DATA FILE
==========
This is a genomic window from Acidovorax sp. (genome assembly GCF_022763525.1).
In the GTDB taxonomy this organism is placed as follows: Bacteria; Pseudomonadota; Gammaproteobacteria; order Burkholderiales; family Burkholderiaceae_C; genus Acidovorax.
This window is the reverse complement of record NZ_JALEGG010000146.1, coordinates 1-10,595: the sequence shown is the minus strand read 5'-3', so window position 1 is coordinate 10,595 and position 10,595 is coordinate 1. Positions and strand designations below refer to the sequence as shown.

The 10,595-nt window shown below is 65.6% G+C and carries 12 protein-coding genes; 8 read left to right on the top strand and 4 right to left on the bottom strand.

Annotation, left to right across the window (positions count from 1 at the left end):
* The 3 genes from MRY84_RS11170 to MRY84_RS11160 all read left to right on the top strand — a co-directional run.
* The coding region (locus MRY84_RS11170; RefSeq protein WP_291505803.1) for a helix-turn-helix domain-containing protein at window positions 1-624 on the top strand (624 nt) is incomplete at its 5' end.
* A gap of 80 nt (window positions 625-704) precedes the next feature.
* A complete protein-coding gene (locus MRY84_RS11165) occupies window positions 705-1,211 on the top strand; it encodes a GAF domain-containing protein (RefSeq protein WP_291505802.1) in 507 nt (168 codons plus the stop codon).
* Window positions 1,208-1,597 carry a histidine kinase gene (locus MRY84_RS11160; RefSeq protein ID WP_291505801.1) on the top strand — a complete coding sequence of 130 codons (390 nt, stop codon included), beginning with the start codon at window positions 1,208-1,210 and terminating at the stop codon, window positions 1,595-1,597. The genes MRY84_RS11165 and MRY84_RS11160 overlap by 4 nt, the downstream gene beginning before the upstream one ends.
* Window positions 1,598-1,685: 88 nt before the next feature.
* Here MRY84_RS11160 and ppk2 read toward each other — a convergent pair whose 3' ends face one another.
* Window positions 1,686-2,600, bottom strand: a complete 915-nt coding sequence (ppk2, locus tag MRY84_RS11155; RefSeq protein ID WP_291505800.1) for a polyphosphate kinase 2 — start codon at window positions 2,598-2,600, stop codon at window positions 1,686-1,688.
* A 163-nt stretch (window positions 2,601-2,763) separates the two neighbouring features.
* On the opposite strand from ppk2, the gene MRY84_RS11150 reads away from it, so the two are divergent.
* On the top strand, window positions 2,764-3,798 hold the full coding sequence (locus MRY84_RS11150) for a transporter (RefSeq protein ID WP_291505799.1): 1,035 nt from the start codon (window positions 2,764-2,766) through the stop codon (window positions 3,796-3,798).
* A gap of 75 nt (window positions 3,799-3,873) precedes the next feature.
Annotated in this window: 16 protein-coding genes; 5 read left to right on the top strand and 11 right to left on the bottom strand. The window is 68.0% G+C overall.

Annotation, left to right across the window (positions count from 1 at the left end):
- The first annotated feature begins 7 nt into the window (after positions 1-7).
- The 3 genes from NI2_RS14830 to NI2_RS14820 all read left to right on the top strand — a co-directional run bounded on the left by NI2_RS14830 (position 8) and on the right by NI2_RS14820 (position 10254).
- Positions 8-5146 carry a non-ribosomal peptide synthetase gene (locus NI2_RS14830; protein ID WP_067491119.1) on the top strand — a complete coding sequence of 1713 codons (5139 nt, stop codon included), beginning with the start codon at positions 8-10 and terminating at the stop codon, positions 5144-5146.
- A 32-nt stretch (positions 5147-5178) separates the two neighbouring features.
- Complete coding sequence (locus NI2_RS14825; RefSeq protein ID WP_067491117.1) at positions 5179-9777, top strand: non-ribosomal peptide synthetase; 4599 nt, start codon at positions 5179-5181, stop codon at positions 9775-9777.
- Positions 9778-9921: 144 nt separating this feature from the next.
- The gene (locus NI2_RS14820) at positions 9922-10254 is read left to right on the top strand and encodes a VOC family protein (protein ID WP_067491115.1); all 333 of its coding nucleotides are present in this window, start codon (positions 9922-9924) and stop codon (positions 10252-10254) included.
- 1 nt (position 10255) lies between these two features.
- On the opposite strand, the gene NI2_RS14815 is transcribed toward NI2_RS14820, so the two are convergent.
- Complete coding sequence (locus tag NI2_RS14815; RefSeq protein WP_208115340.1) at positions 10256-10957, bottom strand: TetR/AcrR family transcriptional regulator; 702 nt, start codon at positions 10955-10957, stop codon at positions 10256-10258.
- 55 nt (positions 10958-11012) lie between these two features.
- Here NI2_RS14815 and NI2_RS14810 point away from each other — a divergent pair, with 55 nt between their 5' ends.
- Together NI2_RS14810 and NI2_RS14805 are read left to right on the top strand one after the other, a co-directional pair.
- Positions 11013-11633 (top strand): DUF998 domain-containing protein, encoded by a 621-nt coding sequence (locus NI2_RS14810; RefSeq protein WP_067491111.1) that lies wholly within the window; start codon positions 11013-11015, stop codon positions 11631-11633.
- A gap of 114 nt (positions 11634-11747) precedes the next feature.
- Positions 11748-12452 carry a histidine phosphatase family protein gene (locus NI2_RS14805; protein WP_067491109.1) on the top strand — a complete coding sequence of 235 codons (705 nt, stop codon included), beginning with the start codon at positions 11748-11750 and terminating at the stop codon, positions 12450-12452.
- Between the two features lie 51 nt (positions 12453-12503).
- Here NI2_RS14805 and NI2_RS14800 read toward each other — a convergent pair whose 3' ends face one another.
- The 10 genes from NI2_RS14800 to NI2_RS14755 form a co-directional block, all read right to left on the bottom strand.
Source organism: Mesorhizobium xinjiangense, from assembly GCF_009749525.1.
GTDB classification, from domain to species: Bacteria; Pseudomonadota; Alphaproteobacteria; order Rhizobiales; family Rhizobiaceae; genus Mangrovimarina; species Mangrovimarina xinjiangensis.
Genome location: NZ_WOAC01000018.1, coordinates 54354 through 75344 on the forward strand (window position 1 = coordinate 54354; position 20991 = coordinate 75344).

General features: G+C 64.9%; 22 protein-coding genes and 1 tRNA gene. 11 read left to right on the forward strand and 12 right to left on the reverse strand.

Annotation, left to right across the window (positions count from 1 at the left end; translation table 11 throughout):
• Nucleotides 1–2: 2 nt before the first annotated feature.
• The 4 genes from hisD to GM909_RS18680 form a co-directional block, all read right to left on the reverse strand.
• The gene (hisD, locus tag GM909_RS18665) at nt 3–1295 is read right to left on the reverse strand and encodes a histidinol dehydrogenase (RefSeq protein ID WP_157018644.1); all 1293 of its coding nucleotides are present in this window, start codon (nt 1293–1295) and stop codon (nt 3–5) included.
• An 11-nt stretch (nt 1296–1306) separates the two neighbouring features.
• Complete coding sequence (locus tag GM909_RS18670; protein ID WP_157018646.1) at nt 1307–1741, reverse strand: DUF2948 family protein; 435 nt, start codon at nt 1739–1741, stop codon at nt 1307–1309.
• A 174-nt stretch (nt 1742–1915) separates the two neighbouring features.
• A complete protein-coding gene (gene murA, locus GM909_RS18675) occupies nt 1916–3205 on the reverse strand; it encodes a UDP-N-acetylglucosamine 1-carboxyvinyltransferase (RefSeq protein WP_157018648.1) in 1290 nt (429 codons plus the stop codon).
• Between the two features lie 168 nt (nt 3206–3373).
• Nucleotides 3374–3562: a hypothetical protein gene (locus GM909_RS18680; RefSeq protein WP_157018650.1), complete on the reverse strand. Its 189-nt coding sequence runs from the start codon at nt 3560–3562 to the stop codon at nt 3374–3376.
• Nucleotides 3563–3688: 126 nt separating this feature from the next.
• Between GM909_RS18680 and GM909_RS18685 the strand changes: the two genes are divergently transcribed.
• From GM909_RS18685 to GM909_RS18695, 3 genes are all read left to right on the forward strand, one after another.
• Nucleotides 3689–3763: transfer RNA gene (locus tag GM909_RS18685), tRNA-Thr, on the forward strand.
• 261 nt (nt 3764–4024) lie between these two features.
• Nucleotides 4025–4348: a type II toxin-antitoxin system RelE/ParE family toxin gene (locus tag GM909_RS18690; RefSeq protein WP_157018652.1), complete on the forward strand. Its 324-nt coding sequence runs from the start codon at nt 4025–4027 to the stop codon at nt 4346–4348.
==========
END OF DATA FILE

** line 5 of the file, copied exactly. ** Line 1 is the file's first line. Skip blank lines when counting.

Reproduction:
Annotation, left to right across the window (positions count from 1 at the left end):